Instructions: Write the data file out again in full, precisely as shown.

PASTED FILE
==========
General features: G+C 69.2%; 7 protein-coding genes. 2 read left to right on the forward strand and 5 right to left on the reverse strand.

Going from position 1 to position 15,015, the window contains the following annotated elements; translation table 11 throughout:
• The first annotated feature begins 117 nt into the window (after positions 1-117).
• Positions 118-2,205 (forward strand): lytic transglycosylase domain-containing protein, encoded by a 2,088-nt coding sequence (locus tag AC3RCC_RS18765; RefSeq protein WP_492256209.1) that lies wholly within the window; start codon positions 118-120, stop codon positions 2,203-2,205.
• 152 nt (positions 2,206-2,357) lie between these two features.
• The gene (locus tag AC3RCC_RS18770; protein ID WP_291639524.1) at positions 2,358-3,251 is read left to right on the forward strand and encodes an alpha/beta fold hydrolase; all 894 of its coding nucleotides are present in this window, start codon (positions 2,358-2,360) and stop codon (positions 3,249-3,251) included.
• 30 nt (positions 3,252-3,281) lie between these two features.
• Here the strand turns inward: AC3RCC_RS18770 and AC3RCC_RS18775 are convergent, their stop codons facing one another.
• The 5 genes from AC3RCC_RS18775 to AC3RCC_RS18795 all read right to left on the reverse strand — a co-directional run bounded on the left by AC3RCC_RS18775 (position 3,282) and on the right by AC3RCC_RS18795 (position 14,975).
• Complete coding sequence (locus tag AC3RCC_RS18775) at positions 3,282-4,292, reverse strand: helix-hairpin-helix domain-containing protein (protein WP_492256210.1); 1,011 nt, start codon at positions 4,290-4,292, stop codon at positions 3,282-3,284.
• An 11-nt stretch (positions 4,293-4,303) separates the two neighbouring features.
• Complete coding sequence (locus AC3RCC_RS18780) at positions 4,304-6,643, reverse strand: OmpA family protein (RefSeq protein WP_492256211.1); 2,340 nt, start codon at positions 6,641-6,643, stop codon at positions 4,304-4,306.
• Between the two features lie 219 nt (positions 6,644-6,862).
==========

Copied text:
General features: G+C 69.2%; 7 protein-coding genes. 2 read left to right on the forward strand and 5 right to left on the reverse strand.

Going from position 1 to position 15,015, the window contains the following annotated elements; translation table 11 throughout:
• The first annotated feature begins 117 nt into the window (after positions 1-117).
• Positions 118-2,205 (forward strand): lytic transglycosylase domain-containing protein, encoded by a 2,088-nt coding sequence (locus tag AC3RCC_RS18765; RefSeq protein WP_492256209.1) that lies wholly within the window; start codon positions 118-120, stop codon positions 2,203-2,205.
• 152 nt (positions 2,206-2,357) lie between these two features.
• The gene (locus tag AC3RCC_RS18770; protein ID WP_291639524.1) at positions 2,358-3,251 is read left to right on the forward strand and encodes an alpha/beta fold hydrolase; all 894 of its coding nucleotides are present in this window, start codon (positions 2,358-2,360) and stop codon (positions 3,249-3,251) included.
• 30 nt (positions 3,252-3,281) lie between these two features.
• Here the strand turns inward: AC3RCC_RS18770 and AC3RCC_RS18775 are convergent, their stop codons facing one another.
• The 5 genes from AC3RCC_RS18775 to AC3RCC_RS18795 all read right to left on the reverse strand — a co-directional run bounded on the left by AC3RCC_RS18775 (position 3,282) and on the right by AC3RCC_RS18795 (position 14,975).
• Complete coding sequence (locus tag AC3RCC_RS18775) at positions 3,282-4,292, reverse strand: helix-hairpin-helix domain-containing protein (protein WP_492256210.1); 1,011 nt, start codon at positions 4,290-4,292, stop codon at positions 3,282-3,284.
• An 11-nt stretch (positions 4,293-4,303) separates the two neighbouring features.
• Complete coding sequence (locus AC3RCC_RS18780) at positions 4,304-6,643, reverse strand: OmpA family protein (RefSeq protein WP_492256211.1); 2,340 nt, start codon at positions 6,641-6,643, stop codon at positions 4,304-4,306.
• Between the two features lie 219 nt (positions 6,644-6,862).